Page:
Monday evening Deneen and I attended a formal dinner at the Governor's residence. This was the culmination of our week of raising awareness and funds for the Trouvadore project. The dinner was a small event with several government officials and a couple guys from Carnival. Dr. Donald Keith presented the history of the museum and projects that we have done, leading up to the current project. I provided the closer, batted cleanup, and hit them with the slam dunk, in sports metaphors anyway.
The closer is that this small museum seemingly in the middle of nowhere, 30 years ago found and documented the oldest ship ever found in the America's. After 30 years, this is still the oldest ship ever found and fully documented. For the last four years we have been working on a project searching for the slave ship Trouvadore, which wrecked off of the Caicos islands in 1841. If the ship we have found is in fact the Trouvadore, this will be the first slave ship ever found and fully documented that was sunk while carrying a human cargo.
These are two internationally significant discoveries that are right here around the small islands of the TCI. I continually point out that locally, the museum is often taken for granted. But internationally, we have been able to complete unbelievable underwater archaeological projects. This is same for almost all museums, except for the underwater archaeologically.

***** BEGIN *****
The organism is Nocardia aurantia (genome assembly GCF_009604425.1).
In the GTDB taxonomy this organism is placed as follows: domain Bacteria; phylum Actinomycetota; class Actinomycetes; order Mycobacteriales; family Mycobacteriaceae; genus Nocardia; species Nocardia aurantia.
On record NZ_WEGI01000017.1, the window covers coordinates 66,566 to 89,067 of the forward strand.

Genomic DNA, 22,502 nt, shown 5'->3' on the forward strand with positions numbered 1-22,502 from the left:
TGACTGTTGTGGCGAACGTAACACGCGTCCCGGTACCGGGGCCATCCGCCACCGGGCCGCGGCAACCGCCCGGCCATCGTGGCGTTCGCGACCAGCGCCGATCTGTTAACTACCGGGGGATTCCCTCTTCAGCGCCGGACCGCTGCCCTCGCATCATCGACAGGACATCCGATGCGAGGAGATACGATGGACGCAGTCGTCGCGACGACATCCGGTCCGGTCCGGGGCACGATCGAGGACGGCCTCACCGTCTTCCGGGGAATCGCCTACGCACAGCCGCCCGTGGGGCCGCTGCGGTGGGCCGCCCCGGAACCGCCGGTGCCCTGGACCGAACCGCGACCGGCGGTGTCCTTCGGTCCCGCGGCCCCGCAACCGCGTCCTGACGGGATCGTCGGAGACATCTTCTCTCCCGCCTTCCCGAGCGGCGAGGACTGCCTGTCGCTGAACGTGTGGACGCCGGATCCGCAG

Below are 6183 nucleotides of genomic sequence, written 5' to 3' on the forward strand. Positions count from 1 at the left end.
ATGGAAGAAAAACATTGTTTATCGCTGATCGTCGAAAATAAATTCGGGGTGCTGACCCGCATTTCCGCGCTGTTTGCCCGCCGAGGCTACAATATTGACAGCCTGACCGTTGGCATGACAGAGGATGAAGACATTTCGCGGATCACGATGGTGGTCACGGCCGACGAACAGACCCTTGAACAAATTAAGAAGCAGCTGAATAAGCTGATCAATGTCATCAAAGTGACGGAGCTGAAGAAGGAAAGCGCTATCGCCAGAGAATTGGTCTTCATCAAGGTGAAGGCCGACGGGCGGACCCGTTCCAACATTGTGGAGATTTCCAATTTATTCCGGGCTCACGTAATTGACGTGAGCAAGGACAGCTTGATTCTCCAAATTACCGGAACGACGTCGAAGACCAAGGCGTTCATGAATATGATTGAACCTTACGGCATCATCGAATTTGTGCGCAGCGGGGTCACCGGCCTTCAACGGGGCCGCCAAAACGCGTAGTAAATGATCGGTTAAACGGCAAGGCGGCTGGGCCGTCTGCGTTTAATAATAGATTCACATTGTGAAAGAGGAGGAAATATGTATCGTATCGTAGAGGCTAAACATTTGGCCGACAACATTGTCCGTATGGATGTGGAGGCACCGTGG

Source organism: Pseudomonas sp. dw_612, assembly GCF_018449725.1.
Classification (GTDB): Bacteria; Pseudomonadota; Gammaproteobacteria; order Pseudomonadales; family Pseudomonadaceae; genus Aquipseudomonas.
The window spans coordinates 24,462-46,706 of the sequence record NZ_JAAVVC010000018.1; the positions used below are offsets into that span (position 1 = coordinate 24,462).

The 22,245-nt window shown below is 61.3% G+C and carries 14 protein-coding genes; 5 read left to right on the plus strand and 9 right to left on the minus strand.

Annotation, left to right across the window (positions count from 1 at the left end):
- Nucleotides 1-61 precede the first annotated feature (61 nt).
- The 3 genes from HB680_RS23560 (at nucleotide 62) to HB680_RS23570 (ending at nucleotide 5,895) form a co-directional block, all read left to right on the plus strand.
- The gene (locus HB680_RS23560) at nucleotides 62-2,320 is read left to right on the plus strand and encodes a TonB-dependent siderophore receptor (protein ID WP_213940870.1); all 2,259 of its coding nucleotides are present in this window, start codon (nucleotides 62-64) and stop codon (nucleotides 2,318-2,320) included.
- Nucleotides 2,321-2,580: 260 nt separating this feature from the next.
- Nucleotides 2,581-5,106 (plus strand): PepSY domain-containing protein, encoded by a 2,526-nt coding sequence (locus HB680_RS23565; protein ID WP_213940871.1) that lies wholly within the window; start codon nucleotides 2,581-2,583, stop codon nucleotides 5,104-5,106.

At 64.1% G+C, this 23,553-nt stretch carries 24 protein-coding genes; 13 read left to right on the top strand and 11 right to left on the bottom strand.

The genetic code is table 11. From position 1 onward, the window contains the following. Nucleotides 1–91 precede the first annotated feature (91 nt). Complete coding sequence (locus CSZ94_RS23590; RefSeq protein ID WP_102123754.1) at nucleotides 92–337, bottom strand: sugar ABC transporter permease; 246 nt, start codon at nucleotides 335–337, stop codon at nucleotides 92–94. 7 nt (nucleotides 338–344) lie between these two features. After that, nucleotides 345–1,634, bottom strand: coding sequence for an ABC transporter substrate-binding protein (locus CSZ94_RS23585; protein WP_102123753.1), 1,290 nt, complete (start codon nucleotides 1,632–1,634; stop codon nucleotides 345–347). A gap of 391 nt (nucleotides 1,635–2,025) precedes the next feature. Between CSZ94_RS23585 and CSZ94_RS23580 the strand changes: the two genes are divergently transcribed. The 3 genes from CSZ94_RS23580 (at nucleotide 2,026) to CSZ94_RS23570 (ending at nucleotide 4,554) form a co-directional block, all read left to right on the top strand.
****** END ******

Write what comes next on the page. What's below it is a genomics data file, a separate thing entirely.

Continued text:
All week last week I was in Pine Cay and Provo attending meeting after meeting after meeting. I am spending so much time with Deneen and the boys here. When I was in England for four weeks in 2006, I did not miss my family at all. Here, I am gone for four days and miss them terribly.
Fund raising has not gone as well as expected. Many people on Provo are nervous about the economy and were less than committal about how much support they could lend this summer.
On Tuesday, I presided over my second trustee meeting. Here, I presented our annual report, my first, and submitted our budget for 2008. I have been working on these for most of February. The museum is not in a great position. Serious fund raising and development issues will need to be decided in the very near future. In the end, I will spend the next six weeks working on development scenarios, capital improvement estimates, and architecture programs for new museum buildings to present at another trustee meeting in April.
Not too much pressure, this work will only decide the success or failure of the national museum of a small country.